02:03 HC: With CXL, multiple peer processors can be reading and updating any given memory location or cache location at the same time to manage coherency. If any processor writes to a memory location, all other copies of that location, are marked as invalid. Processors accessing that memory location must refetch that data before acting on it. This requires a lot of communication, and that communication is called CXL.

Why add this extra complexity and communication? CXL allows the system designer to move the memory and cache physically closer to the processor that is using it to reduce latency. When you add remote processors or processing devices, each device brings the memory and cache it needs. This allows the system owners to balance performance versus cost. System administrators can add more system memory by adding memory expansion units. There are additional requirements we must address.

03:13 HC: The reasons for CXL are high bandwidth and low latency. It must be scalable to address applications with different demands. But the elephant in this room is coherency. We are moving to new ground and it must be designed correctly. CXL is probably a bad choice for block access or where there is only a single instance of memory addresses. It is also probably a bad choice for mesh architectures with multiple accelerators, all working on the same problem. CCIX would probably be better. CXL coherency is our issue.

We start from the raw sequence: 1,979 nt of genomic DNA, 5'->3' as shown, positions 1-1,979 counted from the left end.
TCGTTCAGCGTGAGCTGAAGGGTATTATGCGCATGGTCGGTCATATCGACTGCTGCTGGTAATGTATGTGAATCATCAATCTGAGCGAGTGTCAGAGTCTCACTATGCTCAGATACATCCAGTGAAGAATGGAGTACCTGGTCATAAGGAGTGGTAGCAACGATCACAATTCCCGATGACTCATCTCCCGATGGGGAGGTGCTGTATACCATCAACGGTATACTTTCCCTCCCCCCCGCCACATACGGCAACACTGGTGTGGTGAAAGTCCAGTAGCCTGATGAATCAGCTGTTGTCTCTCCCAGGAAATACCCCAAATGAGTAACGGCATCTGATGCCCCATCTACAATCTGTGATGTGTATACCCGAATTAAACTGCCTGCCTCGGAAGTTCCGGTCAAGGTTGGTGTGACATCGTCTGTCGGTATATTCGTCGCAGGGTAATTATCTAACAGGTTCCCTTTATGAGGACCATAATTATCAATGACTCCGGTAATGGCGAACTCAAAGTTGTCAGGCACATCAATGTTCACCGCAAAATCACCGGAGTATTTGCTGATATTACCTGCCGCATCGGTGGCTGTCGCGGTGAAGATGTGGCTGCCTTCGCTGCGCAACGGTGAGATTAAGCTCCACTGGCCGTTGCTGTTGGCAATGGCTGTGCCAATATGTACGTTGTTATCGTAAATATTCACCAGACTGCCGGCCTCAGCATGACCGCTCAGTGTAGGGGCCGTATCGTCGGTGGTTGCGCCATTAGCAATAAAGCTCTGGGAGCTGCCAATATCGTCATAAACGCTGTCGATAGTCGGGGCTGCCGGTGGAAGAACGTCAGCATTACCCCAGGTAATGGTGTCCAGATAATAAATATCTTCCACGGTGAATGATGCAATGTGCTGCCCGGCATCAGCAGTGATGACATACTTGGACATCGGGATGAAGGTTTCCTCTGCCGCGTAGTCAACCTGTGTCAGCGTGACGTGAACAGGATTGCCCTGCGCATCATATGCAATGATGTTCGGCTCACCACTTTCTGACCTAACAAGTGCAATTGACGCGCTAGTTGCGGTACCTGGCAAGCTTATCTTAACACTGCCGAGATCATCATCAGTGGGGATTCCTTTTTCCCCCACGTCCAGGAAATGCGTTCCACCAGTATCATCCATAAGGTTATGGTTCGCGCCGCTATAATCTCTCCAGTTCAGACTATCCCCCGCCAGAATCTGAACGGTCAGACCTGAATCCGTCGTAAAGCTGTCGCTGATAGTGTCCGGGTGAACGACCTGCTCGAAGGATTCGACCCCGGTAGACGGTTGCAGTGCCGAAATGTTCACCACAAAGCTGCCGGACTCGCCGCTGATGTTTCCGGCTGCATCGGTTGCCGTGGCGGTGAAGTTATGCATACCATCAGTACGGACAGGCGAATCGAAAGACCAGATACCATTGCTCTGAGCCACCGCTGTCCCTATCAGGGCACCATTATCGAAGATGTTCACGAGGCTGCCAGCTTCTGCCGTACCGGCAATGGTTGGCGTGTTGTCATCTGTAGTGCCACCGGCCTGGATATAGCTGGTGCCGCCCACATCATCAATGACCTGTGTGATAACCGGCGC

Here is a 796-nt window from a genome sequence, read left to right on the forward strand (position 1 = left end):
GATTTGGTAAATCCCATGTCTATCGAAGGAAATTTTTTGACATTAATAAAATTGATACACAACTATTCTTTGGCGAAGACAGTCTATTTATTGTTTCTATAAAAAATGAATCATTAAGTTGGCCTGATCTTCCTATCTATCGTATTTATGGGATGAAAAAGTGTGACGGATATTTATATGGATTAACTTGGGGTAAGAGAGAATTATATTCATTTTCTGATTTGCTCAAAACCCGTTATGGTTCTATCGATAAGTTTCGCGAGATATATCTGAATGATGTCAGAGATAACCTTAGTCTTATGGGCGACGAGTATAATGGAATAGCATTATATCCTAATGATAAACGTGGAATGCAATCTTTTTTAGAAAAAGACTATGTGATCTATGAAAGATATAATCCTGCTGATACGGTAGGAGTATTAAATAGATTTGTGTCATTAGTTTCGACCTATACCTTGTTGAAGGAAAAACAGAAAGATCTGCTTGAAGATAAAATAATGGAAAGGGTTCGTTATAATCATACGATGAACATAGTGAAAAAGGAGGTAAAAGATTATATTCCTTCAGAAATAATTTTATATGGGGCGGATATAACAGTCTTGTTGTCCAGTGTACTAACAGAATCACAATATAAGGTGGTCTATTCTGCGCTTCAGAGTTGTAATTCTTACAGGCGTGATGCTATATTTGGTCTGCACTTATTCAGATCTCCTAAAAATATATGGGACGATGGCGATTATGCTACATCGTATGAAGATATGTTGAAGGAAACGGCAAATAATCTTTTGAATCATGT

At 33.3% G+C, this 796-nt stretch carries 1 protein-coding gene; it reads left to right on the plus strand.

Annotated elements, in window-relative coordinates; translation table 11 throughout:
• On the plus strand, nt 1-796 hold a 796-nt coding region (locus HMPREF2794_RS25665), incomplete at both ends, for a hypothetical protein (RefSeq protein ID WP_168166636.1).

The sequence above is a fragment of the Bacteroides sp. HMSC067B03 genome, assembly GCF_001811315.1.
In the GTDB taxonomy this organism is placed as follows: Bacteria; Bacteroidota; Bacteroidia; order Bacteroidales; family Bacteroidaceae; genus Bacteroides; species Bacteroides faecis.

So how does it work? I mentioned it in one sentence earlier, which probably caused more questions than it answered. This single page may do the same, which is good. It means you'll be ready for the in-depth presentation and discussions later in this conference. Data is copied from the host processor memory to the device's memory, and there may be multiple devices with the same memory addresses.